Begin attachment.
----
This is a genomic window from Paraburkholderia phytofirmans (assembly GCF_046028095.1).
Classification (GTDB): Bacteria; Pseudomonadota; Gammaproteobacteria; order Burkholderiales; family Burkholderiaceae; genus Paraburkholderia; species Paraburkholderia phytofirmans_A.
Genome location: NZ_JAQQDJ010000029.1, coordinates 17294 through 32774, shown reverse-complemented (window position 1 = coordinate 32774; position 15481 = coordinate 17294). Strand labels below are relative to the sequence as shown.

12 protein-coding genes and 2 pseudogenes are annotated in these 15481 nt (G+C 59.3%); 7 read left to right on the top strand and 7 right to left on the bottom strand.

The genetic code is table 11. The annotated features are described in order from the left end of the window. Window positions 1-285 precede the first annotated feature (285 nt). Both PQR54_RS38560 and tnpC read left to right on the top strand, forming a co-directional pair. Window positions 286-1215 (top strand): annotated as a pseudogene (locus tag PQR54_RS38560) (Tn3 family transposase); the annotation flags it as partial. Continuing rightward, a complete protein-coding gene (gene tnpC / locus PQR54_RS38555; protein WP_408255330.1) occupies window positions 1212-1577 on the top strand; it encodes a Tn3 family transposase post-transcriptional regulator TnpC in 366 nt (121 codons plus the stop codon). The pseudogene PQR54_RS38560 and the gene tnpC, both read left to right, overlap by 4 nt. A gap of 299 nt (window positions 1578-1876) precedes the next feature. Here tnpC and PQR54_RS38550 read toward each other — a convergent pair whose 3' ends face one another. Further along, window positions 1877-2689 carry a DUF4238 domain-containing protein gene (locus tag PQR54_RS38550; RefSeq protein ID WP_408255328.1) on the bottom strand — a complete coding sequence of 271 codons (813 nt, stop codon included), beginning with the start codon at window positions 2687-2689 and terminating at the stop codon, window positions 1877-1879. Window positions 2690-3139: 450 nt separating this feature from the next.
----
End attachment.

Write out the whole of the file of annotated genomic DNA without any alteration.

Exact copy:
This is a genomic window from Paraburkholderia phytofirmans (assembly GCF_046028095.1).
Classification (GTDB): Bacteria; Pseudomonadota; Gammaproteobacteria; order Burkholderiales; family Burkholderiaceae; genus Paraburkholderia; species Paraburkholderia phytofirmans_A.
Genome location: NZ_JAQQDJ010000029.1, coordinates 17294 through 32774, shown reverse-complemented (window position 1 = coordinate 32774; position 15481 = coordinate 17294). Strand labels below are relative to the sequence as shown.

12 protein-coding genes and 2 pseudogenes are annotated in these 15481 nt (G+C 59.3%); 7 read left to right on the top strand and 7 right to left on the bottom strand.

The genetic code is table 11. The annotated features are described in order from the left end of the window. Window positions 1-285 precede the first annotated feature (285 nt). Both PQR54_RS38560 and tnpC read left to right on the top strand, forming a co-directional pair. Window positions 286-1215 (top strand): annotated as a pseudogene (locus tag PQR54_RS38560) (Tn3 family transposase); the annotation flags it as partial. Continuing rightward, a complete protein-coding gene (gene tnpC / locus PQR54_RS38555; protein WP_408255330.1) occupies window positions 1212-1577 on the top strand; it encodes a Tn3 family transposase post-transcriptional regulator TnpC in 366 nt (121 codons plus the stop codon). The pseudogene PQR54_RS38560 and the gene tnpC, both read left to right, overlap by 4 nt. A gap of 299 nt (window positions 1578-1876) precedes the next feature. Here tnpC and PQR54_RS38550 read toward each other — a convergent pair whose 3' ends face one another. Further along, window positions 1877-2689 carry a DUF4238 domain-containing protein gene (locus tag PQR54_RS38550; RefSeq protein ID WP_408255328.1) on the bottom strand — a complete coding sequence of 271 codons (813 nt, stop codon included), beginning with the start codon at window positions 2687-2689 and terminating at the stop codon, window positions 1877-1879. Window positions 2690-3139: 450 nt separating this feature from the next.